In online worlds like Second Life and via webcam-focused chat services, however, Internet sex workers engage in cybersex in exchange for both virtual and real-life currency.Cybersex can be utilised to write co-written original fiction and fanfiction by role-playing in third person, in forums or communities usually known by the name of 'A Shared Dream'.The exact definition of cybersex—specifically, whether real-life masturbation must be taking place for the online sex act to count as cybersex—is up for debate.It is also fairly frequent in online role-playing games, such as MUDs and MMORPGs, though approval of this activity varies greatly from game to game.The quality of a cybersex encounter typically depends upon the participants' abilities to evoke a vivid, visceral mental picture in the minds of their partners.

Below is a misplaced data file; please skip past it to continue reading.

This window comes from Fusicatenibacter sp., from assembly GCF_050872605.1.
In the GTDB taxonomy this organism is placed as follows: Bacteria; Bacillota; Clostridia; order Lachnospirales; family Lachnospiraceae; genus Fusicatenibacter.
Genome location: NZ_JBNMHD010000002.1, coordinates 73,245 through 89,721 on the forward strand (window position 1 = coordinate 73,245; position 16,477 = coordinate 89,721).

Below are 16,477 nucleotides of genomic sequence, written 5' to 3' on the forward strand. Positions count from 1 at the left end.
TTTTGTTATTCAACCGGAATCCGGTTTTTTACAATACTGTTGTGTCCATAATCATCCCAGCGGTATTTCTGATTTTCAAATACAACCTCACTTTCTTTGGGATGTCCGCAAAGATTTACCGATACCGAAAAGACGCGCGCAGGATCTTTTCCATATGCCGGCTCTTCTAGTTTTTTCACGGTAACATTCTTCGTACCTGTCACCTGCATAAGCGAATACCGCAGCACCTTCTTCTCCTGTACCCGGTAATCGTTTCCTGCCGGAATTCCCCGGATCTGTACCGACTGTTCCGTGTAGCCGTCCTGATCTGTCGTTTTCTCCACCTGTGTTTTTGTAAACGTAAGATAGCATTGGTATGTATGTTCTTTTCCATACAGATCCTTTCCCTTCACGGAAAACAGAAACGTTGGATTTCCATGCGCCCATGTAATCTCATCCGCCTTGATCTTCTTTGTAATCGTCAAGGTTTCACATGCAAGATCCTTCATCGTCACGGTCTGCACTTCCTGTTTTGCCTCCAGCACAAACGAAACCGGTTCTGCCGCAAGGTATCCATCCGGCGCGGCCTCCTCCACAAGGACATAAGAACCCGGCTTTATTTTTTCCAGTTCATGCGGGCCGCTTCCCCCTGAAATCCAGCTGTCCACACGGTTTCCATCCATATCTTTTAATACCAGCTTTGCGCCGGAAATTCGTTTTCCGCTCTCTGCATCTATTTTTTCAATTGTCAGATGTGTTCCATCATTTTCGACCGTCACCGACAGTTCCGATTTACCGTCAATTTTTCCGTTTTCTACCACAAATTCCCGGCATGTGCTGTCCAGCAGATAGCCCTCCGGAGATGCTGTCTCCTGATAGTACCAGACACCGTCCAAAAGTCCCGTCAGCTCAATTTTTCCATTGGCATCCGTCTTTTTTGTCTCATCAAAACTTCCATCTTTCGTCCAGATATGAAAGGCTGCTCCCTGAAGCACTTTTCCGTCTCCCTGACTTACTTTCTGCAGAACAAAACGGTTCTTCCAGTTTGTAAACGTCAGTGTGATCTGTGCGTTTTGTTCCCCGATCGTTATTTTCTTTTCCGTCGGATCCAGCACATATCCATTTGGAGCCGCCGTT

Using similar sites, couples can also perform on camera for the enjoyment of others.
In situations like this, the people typing often consider themselves separate entities from the "people" engaging in the sexual acts, much as the author of a novel often does not completely identify with his or her characters.
Due to this difference, such roleplayers typically prefer the term "erotic roleplay" rather than cybersex to describe it.
Some online social games like Red Light Center are dedicated to cybersex and other adult behaviors. Cybersex may also be accomplished through the use of avatars in a multiuser software environment. In Tiny MUD variants, particularly MUCKs, the term Tiny Sex (TS) is very common.
the increased popularity of webcams has raised the number of online partners using two-way video connections to "expose" themselves to each other online—giving the act of cybersex a more visual aspect.